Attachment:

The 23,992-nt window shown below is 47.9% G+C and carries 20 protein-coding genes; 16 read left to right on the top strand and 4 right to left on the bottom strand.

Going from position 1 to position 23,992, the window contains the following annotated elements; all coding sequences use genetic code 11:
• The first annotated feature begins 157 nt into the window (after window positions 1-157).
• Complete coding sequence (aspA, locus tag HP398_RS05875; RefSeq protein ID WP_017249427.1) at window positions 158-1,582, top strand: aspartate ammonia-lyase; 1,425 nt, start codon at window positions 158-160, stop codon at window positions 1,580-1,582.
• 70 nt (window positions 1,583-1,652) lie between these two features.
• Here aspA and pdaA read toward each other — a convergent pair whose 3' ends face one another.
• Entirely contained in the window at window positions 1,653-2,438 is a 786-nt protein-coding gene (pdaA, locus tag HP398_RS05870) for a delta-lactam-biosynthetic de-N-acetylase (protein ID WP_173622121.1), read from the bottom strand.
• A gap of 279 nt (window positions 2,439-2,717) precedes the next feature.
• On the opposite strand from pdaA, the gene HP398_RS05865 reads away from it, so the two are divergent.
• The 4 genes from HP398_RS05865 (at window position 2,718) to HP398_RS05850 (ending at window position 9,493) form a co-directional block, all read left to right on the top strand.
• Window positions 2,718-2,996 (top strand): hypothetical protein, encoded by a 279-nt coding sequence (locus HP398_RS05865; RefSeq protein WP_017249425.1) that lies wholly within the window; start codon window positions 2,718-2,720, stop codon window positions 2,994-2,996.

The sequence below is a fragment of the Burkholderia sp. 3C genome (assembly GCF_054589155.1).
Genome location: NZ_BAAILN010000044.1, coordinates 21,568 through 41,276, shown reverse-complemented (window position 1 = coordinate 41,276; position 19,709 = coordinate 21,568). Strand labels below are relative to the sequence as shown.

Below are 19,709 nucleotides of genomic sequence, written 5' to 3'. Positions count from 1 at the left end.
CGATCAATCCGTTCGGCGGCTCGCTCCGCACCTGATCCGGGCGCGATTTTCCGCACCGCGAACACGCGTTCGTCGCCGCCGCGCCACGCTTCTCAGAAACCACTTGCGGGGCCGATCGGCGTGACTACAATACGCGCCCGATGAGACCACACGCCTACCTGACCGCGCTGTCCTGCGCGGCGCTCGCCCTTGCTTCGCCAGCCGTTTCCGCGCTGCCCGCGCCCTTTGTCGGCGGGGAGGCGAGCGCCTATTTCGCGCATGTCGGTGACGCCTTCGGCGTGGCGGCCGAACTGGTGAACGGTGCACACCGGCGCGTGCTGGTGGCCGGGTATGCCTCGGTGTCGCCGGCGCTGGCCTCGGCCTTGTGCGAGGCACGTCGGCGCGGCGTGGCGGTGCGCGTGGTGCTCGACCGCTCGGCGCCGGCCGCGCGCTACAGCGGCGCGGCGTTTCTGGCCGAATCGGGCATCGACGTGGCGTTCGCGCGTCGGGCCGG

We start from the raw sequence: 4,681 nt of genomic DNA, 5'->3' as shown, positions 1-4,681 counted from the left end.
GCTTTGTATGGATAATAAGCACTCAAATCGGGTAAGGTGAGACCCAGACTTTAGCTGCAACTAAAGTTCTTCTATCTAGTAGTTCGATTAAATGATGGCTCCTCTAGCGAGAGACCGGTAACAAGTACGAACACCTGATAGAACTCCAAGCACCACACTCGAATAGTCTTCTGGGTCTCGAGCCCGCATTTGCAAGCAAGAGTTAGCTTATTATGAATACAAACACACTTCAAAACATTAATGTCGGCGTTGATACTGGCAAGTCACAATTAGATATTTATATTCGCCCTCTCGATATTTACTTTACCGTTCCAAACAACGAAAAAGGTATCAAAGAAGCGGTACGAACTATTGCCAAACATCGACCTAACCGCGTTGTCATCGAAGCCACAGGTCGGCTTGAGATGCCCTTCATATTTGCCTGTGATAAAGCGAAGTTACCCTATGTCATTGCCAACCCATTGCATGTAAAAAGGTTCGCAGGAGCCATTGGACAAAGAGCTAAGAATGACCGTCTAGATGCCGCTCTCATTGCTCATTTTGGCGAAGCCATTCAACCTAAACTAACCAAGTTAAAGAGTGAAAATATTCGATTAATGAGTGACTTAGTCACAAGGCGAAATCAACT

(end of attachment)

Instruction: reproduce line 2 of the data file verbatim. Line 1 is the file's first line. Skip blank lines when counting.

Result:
Going from position 1 to position 23,992, the window contains the following annotated elements; all coding sequences use genetic code 11: